ICD-10 Diagnosis Code L21.1

Seborrheic infantile dermatitis

Diagnosis Code L21.1

ICD-10: L21.1
Short Description: Seborrheic infantile dermatitis
Long Description: Seborrheic infantile dermatitis
This is the 2017 version of the ICD-10-CM diagnosis code L21.1

Code Classification
  • Diseases of the skin and subcutaneous tissue
    • Dermatitis and eczema (L20-L30)
      • Seborrheic dermatitis (L21)

Information for Medical Professionals

Code Edits
The following edits are applicable to this code:
Pediatric diagnoses Additional informationCallout TooltipPediatric diagnoses
Pediatric. Age range is 0–17 years inclusive (e.g., Reye’s syndrome, routine child health exam).

Diagnostic Related Groups
The diagnosis code L21.1 is grouped in the following Diagnostic Related Group(s) (MS-DRG v33.0)


Convert to ICD-9 Additional informationCallout TooltipGeneral Equivalence Map
The ICD-10 and ICD-9 GEMs are used to facilitate linking between the diagnosis codes in ICD-9-CM and the new ICD-10-CM code set. The GEMs are the raw material from which providers, health information vendors and payers can derive specific applied mappings to meet their needs.

  • Acute seborrheic dermatitis
  • Chronic seborrheic dermatitis
  • Facial seborrheic dermatitis
  • Generalized seborrheic dermatitis of infants
  • Infantile seborrheic dermatitis
  • Primary seborrhea
  • Sebaceous hyperplasia
  • Seborrhea
  • Seborrhea
  • Seborrhea
  • Seborrhea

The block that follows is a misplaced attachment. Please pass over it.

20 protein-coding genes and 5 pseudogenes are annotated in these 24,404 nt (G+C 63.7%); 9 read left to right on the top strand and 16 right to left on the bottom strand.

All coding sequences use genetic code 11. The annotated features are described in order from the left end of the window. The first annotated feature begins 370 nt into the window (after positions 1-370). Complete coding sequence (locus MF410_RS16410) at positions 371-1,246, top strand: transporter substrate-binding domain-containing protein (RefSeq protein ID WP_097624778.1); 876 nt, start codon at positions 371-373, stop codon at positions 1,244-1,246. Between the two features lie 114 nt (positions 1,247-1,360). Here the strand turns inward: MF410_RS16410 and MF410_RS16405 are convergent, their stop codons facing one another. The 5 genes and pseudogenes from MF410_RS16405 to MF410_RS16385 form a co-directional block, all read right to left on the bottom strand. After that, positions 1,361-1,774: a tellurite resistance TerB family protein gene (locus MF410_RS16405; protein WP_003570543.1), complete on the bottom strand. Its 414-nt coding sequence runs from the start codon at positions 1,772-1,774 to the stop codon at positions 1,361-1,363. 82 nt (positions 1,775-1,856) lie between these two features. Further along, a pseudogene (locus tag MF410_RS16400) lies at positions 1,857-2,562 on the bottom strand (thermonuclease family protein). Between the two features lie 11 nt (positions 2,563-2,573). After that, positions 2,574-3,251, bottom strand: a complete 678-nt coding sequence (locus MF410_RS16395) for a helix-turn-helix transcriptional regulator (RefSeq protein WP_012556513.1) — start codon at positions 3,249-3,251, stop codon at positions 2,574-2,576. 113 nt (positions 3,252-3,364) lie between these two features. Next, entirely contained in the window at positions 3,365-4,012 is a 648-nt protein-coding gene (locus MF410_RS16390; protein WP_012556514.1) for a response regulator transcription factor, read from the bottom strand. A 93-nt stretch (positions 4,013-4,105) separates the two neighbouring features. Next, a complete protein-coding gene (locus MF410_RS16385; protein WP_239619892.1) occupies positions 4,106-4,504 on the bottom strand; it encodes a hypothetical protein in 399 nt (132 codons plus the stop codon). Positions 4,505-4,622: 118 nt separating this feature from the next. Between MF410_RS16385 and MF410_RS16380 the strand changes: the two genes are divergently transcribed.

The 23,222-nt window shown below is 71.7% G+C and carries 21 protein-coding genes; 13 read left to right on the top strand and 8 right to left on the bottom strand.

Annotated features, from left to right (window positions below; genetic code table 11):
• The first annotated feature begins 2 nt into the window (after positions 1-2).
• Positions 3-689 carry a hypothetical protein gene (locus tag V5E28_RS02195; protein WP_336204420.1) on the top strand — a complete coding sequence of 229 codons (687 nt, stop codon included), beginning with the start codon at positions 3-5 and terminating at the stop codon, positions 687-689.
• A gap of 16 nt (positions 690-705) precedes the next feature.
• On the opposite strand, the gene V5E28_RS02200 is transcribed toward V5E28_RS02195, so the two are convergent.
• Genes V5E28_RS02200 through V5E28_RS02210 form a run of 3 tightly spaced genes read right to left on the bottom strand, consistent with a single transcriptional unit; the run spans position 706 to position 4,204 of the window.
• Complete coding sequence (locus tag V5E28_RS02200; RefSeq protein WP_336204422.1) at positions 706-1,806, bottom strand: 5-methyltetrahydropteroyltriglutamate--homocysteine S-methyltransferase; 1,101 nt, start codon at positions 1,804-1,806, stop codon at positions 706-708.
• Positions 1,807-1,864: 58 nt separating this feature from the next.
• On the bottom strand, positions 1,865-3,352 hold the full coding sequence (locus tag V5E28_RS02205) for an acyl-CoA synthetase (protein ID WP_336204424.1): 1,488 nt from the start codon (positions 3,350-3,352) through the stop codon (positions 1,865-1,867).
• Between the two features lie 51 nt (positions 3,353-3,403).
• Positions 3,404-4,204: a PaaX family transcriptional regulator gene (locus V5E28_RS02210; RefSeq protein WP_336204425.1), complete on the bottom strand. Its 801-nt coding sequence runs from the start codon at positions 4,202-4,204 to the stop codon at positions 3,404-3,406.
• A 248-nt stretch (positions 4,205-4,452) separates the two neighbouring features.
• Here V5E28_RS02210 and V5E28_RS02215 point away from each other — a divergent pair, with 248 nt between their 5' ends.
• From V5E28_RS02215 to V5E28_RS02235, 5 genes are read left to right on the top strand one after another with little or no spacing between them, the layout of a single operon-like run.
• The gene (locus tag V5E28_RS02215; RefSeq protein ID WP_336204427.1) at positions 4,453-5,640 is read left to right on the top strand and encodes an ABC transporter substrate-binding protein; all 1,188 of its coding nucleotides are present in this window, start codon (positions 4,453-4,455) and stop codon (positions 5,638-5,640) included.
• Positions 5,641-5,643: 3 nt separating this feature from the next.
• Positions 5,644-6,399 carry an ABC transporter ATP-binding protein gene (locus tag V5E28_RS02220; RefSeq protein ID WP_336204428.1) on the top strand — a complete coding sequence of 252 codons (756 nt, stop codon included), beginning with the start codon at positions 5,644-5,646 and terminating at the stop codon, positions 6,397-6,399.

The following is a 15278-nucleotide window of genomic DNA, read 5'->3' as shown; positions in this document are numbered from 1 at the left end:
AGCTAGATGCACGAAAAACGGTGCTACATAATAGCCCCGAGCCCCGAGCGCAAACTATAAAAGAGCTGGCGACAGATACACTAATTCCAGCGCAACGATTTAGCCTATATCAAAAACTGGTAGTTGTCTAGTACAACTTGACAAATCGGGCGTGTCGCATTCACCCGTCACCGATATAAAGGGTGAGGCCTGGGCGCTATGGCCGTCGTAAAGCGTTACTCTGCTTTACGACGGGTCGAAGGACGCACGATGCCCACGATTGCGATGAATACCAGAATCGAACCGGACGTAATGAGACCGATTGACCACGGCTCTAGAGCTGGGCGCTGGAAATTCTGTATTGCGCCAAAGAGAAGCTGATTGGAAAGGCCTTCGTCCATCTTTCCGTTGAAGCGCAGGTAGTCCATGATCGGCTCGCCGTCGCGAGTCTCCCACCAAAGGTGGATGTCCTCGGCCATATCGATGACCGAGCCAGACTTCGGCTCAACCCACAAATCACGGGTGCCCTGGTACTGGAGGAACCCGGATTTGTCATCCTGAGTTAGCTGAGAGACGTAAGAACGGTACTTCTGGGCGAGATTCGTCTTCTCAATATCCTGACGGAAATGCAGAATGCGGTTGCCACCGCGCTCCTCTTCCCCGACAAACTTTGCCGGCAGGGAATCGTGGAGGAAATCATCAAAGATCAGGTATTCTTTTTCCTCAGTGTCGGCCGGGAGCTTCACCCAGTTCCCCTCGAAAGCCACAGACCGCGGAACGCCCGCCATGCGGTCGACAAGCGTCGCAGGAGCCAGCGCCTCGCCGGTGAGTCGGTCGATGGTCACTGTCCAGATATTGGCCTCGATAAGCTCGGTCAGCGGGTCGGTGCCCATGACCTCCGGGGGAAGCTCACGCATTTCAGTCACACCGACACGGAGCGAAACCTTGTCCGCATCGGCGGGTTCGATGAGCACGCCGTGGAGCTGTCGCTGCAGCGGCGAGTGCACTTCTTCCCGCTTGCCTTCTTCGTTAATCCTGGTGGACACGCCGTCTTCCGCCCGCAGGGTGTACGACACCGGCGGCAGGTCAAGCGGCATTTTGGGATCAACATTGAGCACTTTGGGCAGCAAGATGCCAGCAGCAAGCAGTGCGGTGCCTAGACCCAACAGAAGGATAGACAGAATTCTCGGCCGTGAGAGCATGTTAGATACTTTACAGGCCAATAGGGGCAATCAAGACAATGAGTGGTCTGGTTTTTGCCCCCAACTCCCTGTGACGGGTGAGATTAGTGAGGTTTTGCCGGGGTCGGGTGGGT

• Seborrhea
  • Seborrhea
  • Seborrhea
  • Seborrhea adiposa
  • Seborrhea corporis
  • Seborrhea faciei
  • Seborrhea nasi
  • Seborrheic blepharitis
  • Seborrheic dermatitis
  • Seborrheic eczema-like eruption
  • Seborrhoeide
  • Truncal seborrheic dermatitis

Information for Patients


Also called: Dermatitis

Eczema is a term for several different types of skin swelling. Eczema is also called dermatitis. Most types cause dry, itchy skin and rashes on the face, inside the elbows and behind the knees, and on the hands and feet. Scratching the skin can cause it to turn red, and to swell and itch even more.

Eczema is not contagious. The cause is not known. It is likely caused by both genetic and environmental factors. Eczema may get better or worse over time, but it is often a long-lasting disease. People who have it may also develop hay fever and asthma.

The most common type of eczema is atopic dermatitis. It is most common in babies and children but adults can have it too. As children who have atopic dermatitis grow older, this problem may get better or go away. But sometimes the skin may stay dry and get irritated easily.

Treatments may include medicines, skin creams, light therapy, and good skin care. You can prevent some types of eczema by avoiding

  • Things that irritate your skin, such as certain soaps, fabrics, and lotions
  • Stress
  • Things you are allergic to, such as food, pollen, and animals

NIH: National Institute of Arthritis and Musculoskeletal and Skin Diseases

  • Atopic dermatitis -- self-care
  • Atopic eczema
  • Dyshidrotic eczema
  • Nummular eczema
  • Seborrheic dermatitis

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